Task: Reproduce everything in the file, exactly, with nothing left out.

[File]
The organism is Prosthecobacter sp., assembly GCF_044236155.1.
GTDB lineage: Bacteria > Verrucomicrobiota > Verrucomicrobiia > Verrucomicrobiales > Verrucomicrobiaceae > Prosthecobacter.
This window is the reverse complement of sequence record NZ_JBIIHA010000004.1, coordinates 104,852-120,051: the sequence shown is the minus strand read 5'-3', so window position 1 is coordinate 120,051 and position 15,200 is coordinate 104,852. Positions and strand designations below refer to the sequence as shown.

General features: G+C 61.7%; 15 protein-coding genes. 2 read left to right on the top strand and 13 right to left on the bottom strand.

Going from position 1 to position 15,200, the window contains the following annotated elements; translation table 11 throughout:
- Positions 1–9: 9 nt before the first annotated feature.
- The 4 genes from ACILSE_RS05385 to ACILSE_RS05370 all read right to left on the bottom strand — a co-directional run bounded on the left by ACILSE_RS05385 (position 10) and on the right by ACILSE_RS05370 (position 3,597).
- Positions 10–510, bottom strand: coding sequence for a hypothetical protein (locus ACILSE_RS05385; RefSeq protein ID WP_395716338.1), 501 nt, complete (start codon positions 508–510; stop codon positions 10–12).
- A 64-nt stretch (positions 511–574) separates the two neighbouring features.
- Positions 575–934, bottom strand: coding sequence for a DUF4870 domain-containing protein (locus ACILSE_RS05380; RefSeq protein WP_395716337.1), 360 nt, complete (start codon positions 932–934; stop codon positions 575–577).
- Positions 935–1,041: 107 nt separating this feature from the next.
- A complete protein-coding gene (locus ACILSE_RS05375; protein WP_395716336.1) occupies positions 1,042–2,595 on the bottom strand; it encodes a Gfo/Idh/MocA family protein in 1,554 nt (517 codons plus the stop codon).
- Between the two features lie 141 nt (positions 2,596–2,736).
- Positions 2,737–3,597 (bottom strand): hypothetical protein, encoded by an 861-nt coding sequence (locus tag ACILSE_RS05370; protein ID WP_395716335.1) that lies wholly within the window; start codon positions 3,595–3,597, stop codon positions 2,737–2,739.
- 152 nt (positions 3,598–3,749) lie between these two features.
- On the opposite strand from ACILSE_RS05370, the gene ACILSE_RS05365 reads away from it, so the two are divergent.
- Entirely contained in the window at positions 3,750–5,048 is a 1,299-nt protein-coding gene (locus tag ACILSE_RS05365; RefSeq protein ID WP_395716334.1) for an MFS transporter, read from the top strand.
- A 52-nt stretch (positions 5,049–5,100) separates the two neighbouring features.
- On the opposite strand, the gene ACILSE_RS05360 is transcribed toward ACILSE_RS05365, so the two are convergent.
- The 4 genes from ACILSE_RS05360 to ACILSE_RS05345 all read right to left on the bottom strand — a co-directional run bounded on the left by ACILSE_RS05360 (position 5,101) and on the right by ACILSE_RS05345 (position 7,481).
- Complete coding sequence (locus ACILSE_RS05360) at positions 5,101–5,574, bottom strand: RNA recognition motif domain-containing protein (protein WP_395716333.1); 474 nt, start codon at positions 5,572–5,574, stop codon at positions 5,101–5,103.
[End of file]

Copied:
The organism is Prosthecobacter sp., assembly GCF_044236155.1.
GTDB lineage: Bacteria > Verrucomicrobiota > Verrucomicrobiia > Verrucomicrobiales > Verrucomicrobiaceae > Prosthecobacter.
This window is the reverse complement of sequence record NZ_JBIIHA010000004.1, coordinates 104,852-120,051: the sequence shown is the minus strand read 5'-3', so window position 1 is coordinate 120,051 and position 15,200 is coordinate 104,852. Positions and strand designations below refer to the sequence as shown.

General features: G+C 61.7%; 15 protein-coding genes. 2 read left to right on the top strand and 13 right to left on the bottom strand.

Going from position 1 to position 15,200, the window contains the following annotated elements; translation table 11 throughout:
- Positions 1–9: 9 nt before the first annotated feature.
- The 4 genes from ACILSE_RS05385 to ACILSE_RS05370 all read right to left on the bottom strand — a co-directional run bounded on the left by ACILSE_RS05385 (position 10) and on the right by ACILSE_RS05370 (position 3,597).
- Positions 10–510, bottom strand: coding sequence for a hypothetical protein (locus ACILSE_RS05385; RefSeq protein ID WP_395716338.1), 501 nt, complete (start codon positions 508–510; stop codon positions 10–12).
- A 64-nt stretch (positions 511–574) separates the two neighbouring features.
- Positions 575–934, bottom strand: coding sequence for a DUF4870 domain-containing protein (locus ACILSE_RS05380; RefSeq protein WP_395716337.1), 360 nt, complete (start codon positions 932–934; stop codon positions 575–577).
- Positions 935–1,041: 107 nt separating this feature from the next.
- A complete protein-coding gene (locus ACILSE_RS05375; protein WP_395716336.1) occupies positions 1,042–2,595 on the bottom strand; it encodes a Gfo/Idh/MocA family protein in 1,554 nt (517 codons plus the stop codon).
- Between the two features lie 141 nt (positions 2,596–2,736).
- Positions 2,737–3,597 (bottom strand): hypothetical protein, encoded by an 861-nt coding sequence (locus tag ACILSE_RS05370; protein ID WP_395716335.1) that lies wholly within the window; start codon positions 3,595–3,597, stop codon positions 2,737–2,739.
- 152 nt (positions 3,598–3,749) lie between these two features.
- On the opposite strand from ACILSE_RS05370, the gene ACILSE_RS05365 reads away from it, so the two are divergent.
- Entirely contained in the window at positions 3,750–5,048 is a 1,299-nt protein-coding gene (locus tag ACILSE_RS05365; RefSeq protein ID WP_395716334.1) for an MFS transporter, read from the top strand.
- A 52-nt stretch (positions 5,049–5,100) separates the two neighbouring features.
- On the opposite strand, the gene ACILSE_RS05360 is transcribed toward ACILSE_RS05365, so the two are convergent.
- The 4 genes from ACILSE_RS05360 to ACILSE_RS05345 all read right to left on the bottom strand — a co-directional run bounded on the left by ACILSE_RS05360 (position 5,101) and on the right by ACILSE_RS05345 (position 7,481).
- Complete coding sequence (locus ACILSE_RS05360) at positions 5,101–5,574, bottom strand: RNA recognition motif domain-containing protein (protein WP_395716333.1); 474 nt, start codon at positions 5,572–5,574, stop codon at positions 5,101–5,103.